This sequel to the ‘reboot’ of the classic Robin Williams fantasy, has the same cast of high school now twenty-something misfits who find themselves returning to the mystical video game world. Choosing to return that is only after one of them decides to go back of their own free will.
A rather weak set up this time gives the previous movie’s concept of unlikely personalities trapped in the bodies of their video game avatars, that being The Rock, Karen Gillan, Jack Black and Kevin Hart … a slight twist by swapping characters around and also throwing in Danny DeVito and Danny Glover. Meaning it’s occasionally a bit confusing who’s who. Thankfully banter between all the characters is consistently engaging and funny.
Plot-wise the quest within the game is nonsensical, and is just an excuse for several set pieces including an ostrich stampede and an elaborate sequence involving suspended bridges. However the real-world backdrop that includes a touching subplot between two old friends almost makes up for this. As a sequel it adds nothing to the first movie, failing to build on the mysticism of the game and its origins. For fans of the first movie – give this a watch. It’s still a lot of fun but very little else.
I made a promise to myself last year that I’d check out the other movies by director Wes Anderson. This followed my absolute love and admiration for his acclaimed Grand Budapest Hotel. I loved his visual style, his quirky, larger-than-life characters and well, just about everything that movie had to offer. So when I learnt that prestigious label ‘The Criterion Collection’ were releasing one of the director’s best known movies as part of their UK collection … I jumped at the chance.
This whimsical tale follows Royal Tenenbaum (Gene Hackman) who wants to reconnect with his dysfunctional family on hearing the news that he is dying. His family however are made up of a group of former child geniuses, now washed up has-beens and a feisty ex-wife on the brink of excepting a marriage proposal. Time isn’t on Royal’s side. Immediately it’s clear this has that same beautiful visual style, albeit less fantastical of Grand Budapest, with Anderson’s clear love of wide angle lenses and vibrant colours. Each and every frame of this is eye-catching, even for a movie set in modern day Manhattan. It is a light hearted, gently paced snapshot of a family and their various personalities and eccentricities. We get Ben Stiller’s over-protective father to his two young sons, Gwyneth Paltrow’s moping loner, and Luke Wilson’s troubled former Tennis star. However it’s Hackman that stands out and for an actor I hadn’t seen much of in a long time, I loved every time this ‘his own worst enemy’ character was on screen, complete with his bizarre Indian man servant / accomplice. We also get appearances from Owen Wilson (who co-wrote the movie) and Bill Murray.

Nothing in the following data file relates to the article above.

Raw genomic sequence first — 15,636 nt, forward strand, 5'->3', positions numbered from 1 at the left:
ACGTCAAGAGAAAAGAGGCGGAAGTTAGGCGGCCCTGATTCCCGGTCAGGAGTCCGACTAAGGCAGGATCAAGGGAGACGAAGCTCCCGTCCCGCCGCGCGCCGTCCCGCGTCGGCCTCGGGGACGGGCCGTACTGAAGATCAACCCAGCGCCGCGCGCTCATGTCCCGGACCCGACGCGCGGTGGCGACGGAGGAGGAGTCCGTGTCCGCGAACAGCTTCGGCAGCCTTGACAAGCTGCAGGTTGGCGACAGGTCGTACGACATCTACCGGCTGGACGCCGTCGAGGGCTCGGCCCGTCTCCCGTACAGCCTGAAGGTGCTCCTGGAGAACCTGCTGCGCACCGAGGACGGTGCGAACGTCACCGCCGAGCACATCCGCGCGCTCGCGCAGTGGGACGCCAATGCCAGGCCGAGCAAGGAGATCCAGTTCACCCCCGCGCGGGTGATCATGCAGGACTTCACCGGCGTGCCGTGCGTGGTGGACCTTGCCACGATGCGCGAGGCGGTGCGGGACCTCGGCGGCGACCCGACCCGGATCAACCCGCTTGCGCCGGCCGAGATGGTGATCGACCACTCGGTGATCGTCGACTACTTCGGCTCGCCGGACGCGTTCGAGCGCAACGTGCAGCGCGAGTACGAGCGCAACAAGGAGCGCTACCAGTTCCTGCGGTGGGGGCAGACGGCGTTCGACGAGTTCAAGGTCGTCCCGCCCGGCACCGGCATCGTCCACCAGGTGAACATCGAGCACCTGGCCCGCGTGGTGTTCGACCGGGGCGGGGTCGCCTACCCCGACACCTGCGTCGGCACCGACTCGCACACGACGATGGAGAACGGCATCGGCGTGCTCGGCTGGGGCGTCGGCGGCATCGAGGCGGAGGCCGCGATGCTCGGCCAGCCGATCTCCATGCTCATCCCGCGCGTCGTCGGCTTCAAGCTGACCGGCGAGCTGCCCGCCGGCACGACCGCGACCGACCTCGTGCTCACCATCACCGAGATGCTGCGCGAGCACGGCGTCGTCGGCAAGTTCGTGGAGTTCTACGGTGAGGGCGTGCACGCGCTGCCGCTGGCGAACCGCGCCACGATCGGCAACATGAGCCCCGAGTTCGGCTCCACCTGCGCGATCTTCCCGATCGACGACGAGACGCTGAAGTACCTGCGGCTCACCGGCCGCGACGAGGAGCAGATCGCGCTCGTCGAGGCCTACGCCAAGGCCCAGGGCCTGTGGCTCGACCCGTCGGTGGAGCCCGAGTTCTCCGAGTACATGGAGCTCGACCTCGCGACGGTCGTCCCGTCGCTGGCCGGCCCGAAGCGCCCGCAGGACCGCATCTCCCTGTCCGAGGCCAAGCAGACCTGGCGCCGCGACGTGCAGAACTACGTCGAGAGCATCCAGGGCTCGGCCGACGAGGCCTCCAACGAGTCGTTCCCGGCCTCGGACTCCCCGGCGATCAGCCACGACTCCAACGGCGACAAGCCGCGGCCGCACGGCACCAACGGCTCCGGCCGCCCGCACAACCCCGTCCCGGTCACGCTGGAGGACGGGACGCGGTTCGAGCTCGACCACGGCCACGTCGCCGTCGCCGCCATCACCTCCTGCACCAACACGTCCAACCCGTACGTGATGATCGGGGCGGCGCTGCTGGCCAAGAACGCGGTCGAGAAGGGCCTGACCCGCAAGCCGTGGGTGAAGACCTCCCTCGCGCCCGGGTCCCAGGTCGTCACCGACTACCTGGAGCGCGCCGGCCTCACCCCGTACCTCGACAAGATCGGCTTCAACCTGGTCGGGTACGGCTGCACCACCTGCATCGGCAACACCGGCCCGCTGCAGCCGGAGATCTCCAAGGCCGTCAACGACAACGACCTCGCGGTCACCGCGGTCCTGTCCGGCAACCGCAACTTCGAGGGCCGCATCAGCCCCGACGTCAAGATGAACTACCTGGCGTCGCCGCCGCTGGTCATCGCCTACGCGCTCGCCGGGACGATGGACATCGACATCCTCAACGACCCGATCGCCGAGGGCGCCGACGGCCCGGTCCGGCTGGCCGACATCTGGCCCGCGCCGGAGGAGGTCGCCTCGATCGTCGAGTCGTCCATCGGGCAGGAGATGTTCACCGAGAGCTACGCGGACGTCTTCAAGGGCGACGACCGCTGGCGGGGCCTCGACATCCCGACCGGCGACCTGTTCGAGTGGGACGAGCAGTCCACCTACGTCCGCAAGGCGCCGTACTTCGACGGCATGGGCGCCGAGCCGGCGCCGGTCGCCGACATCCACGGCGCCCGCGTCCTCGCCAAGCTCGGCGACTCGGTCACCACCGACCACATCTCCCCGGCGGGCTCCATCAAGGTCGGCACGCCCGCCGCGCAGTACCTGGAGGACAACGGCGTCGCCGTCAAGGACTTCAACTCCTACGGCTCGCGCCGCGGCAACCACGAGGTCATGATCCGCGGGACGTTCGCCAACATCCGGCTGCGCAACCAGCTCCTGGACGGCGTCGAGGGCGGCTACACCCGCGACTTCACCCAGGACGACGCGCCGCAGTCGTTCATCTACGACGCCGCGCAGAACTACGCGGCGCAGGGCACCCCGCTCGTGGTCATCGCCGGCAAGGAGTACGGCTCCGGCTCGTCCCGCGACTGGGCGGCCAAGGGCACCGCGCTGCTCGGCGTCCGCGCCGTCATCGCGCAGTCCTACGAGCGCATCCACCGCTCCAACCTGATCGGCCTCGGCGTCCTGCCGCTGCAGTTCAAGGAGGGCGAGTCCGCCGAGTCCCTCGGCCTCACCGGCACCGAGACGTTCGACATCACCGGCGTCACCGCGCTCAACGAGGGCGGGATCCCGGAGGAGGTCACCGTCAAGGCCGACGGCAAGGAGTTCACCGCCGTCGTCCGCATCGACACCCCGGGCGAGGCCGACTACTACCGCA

I’d have preferred this to have had more humour, as it’s an ensemble piece ripe with comic potential, but instead we mostly get fascinating but overly miserable characters all trying to get on with one another but clearly failing. It’s charming and very watchable … but not traditionally entertaining. Whilst never boring, it plays its cards leisurely and proves an easy-going experience that still managed to make this viewer smile.
The Blu-ray as expected from Criterion is exceptional. The image quality has a lovely warm sheen to it with colours that pop and plenty of detail. For a fairly gentle-paced drama this doesn’t wow the surrounds audio-wise but has crystal clear dialogue and the various music cues work a treat (Wes Anderson’s tastes being suitably quirky). Extras are plentiful with a very welcome commentary and a nice collection of behind the scenes featurettes. In addition we also get booklets comprising of exclusive artwork and an essay on the movie. Welcome treatment to a likeable but in my opinion, not exactly essential movie.
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